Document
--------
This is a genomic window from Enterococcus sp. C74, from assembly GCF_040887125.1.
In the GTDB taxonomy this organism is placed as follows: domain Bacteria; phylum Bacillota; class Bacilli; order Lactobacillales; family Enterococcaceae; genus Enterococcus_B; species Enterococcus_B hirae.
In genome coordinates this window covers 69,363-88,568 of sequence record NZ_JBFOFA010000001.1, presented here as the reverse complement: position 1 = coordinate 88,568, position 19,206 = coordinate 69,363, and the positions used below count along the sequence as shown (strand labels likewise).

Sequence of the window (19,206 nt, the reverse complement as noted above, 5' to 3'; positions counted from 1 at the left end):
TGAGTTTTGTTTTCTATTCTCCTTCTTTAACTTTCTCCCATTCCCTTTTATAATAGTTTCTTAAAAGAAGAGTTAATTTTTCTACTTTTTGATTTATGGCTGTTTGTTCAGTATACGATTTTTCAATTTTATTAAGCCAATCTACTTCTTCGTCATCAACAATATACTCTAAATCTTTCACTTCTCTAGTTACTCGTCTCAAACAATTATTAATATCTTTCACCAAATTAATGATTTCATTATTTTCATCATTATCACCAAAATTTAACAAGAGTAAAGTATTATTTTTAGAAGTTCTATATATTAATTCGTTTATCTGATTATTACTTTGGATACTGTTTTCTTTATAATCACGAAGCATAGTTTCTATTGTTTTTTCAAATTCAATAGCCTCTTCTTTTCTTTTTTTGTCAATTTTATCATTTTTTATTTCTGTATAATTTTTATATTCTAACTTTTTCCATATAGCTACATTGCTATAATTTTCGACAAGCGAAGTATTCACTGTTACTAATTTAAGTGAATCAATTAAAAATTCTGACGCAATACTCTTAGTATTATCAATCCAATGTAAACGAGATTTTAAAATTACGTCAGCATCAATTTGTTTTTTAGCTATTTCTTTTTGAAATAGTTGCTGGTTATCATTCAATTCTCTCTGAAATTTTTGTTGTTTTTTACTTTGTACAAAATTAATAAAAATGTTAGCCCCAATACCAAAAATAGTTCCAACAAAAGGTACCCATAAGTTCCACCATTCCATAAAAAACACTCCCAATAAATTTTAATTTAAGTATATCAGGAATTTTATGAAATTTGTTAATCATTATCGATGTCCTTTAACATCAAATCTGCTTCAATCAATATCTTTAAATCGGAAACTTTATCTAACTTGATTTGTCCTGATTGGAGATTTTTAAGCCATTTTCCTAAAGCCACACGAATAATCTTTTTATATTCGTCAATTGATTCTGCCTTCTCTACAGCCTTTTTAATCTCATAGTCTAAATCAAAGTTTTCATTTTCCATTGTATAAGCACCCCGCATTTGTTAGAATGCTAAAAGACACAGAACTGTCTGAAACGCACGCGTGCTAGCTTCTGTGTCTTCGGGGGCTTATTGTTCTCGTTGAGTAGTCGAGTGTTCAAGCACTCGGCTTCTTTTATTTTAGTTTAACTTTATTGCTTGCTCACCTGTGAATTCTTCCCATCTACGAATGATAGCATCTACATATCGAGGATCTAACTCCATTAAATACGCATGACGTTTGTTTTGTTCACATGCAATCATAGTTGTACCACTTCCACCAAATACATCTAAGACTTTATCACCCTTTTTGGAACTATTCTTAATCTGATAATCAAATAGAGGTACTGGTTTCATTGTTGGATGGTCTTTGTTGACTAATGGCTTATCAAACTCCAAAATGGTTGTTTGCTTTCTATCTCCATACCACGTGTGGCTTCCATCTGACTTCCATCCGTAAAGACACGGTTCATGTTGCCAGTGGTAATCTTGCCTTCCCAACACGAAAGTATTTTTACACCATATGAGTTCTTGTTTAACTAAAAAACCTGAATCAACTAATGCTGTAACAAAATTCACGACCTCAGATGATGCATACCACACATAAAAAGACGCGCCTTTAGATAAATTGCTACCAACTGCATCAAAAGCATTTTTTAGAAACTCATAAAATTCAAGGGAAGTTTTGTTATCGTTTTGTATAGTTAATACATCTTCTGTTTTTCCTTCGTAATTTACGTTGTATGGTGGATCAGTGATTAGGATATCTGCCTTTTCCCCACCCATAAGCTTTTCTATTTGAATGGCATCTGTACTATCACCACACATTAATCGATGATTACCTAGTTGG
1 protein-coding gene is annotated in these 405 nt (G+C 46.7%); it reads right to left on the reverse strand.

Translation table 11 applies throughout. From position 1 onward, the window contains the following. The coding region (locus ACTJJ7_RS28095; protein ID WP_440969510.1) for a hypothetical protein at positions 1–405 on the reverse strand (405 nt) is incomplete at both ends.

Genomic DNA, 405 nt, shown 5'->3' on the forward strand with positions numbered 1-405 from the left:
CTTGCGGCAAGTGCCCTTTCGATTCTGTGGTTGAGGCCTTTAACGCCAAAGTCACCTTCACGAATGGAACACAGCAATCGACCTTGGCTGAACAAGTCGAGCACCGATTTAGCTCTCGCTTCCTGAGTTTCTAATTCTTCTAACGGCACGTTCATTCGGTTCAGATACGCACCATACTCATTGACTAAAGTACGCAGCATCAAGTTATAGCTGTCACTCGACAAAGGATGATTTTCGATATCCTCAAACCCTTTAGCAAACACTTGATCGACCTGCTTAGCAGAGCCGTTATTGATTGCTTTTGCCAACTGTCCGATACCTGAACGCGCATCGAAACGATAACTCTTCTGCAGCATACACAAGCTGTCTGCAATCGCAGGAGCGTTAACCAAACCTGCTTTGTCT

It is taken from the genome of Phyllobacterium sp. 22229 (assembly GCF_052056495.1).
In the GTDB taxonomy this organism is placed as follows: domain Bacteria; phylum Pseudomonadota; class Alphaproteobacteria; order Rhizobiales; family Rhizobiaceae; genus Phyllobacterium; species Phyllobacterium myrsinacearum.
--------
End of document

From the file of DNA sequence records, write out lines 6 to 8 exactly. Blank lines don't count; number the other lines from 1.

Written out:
1 protein-coding gene is annotated in these 405 nt (G+C 46.7%); it reads right to left on the reverse strand.

Translation table 11 applies throughout. From position 1 onward, the window contains the following. The coding region (locus ACTJJ7_RS28095; protein ID WP_440969510.1) for a hypothetical protein at positions 1–405 on the reverse strand (405 nt) is incomplete at both ends.

Genomic DNA, 405 nt, shown 5'->3' on the forward strand with positions numbered 1-405 from the left: